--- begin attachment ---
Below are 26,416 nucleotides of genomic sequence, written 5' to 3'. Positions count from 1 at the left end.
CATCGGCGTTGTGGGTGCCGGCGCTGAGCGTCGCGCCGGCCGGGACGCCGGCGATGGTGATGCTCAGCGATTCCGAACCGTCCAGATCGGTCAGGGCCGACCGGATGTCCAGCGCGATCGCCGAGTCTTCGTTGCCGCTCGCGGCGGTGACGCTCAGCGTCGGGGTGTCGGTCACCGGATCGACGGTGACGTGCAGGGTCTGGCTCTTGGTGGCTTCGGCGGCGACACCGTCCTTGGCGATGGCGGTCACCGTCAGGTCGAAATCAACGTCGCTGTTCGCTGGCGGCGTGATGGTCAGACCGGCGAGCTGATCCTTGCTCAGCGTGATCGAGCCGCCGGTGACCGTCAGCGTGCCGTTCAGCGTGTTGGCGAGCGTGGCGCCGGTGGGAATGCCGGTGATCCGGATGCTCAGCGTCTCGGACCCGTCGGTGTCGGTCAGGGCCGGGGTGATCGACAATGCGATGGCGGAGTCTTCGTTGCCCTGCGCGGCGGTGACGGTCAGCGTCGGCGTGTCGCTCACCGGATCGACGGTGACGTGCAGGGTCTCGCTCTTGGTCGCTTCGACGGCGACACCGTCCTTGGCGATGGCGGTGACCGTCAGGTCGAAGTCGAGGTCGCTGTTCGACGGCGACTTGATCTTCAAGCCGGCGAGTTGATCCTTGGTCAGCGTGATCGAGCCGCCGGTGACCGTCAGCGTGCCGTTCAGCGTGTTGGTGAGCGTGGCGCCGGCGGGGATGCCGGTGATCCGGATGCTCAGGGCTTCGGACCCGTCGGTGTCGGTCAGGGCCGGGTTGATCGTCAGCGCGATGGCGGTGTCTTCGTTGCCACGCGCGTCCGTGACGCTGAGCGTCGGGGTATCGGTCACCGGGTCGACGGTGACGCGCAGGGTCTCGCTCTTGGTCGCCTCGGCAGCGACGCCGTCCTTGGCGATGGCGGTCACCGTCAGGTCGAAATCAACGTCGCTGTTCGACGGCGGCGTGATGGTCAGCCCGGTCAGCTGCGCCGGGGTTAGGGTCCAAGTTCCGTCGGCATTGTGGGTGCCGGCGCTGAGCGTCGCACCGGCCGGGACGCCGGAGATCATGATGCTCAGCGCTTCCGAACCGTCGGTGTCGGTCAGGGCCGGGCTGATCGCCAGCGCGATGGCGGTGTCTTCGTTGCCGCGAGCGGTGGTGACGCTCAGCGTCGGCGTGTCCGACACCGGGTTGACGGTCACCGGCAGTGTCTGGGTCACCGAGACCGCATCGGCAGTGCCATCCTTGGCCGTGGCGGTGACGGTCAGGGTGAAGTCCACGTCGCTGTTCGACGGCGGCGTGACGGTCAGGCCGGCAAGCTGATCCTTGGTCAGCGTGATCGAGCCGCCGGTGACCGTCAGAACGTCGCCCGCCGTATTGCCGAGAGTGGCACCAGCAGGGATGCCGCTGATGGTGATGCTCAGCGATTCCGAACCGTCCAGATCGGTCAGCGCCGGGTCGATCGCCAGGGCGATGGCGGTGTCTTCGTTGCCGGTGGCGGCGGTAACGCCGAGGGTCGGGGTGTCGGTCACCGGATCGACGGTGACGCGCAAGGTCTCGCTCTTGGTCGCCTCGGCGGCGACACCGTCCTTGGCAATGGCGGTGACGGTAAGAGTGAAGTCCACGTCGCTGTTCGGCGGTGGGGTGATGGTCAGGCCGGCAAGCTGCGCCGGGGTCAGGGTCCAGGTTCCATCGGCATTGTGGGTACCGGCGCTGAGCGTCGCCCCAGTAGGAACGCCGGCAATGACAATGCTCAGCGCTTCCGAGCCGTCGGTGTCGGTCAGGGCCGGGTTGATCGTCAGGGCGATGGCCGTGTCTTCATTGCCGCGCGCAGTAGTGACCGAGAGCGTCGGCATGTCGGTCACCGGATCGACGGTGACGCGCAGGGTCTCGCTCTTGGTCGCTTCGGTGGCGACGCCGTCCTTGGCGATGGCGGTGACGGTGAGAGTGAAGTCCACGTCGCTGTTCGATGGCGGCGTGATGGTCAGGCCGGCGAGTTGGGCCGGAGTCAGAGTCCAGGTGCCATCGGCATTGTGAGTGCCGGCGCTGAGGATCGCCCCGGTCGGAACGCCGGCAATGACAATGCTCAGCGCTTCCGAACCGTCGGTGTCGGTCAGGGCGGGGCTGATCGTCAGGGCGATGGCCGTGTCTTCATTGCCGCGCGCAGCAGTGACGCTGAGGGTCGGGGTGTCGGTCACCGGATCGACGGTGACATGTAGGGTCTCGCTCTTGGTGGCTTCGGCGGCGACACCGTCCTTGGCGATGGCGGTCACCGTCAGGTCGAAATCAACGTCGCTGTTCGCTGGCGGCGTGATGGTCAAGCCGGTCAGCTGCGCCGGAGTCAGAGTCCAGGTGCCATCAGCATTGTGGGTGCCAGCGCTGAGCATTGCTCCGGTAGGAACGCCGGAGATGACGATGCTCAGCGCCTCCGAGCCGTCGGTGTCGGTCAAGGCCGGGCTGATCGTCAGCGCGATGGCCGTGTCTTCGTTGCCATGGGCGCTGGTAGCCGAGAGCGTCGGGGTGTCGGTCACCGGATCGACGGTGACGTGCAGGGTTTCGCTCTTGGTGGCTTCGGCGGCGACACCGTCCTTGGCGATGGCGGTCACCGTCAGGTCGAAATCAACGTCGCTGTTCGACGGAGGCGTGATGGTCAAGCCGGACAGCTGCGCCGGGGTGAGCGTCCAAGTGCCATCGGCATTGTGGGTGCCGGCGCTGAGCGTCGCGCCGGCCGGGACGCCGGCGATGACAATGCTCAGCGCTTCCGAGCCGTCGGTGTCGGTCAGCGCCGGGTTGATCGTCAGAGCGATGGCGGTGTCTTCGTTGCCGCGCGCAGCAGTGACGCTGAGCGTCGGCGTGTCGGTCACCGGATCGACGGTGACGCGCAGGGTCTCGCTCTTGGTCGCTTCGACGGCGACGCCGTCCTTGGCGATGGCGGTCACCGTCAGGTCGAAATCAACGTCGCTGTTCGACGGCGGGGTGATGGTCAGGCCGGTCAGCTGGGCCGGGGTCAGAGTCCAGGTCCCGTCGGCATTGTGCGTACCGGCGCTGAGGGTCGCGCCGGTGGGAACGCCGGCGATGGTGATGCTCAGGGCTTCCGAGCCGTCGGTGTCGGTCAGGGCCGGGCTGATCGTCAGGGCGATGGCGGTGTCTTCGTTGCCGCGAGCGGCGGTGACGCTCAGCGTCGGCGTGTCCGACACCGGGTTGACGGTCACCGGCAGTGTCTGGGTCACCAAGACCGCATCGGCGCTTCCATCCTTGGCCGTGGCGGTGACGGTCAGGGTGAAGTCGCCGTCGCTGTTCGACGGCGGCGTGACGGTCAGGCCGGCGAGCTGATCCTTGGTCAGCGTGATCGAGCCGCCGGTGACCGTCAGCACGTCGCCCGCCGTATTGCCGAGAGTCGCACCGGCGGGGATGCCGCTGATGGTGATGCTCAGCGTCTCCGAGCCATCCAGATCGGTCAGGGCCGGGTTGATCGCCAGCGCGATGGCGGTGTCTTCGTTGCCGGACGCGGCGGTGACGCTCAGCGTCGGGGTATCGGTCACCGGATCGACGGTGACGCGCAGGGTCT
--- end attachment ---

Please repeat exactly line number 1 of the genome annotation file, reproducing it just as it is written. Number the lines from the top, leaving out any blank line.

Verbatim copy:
Below are 26,416 nucleotides of genomic sequence, written 5' to 3'. Positions count from 1 at the left end.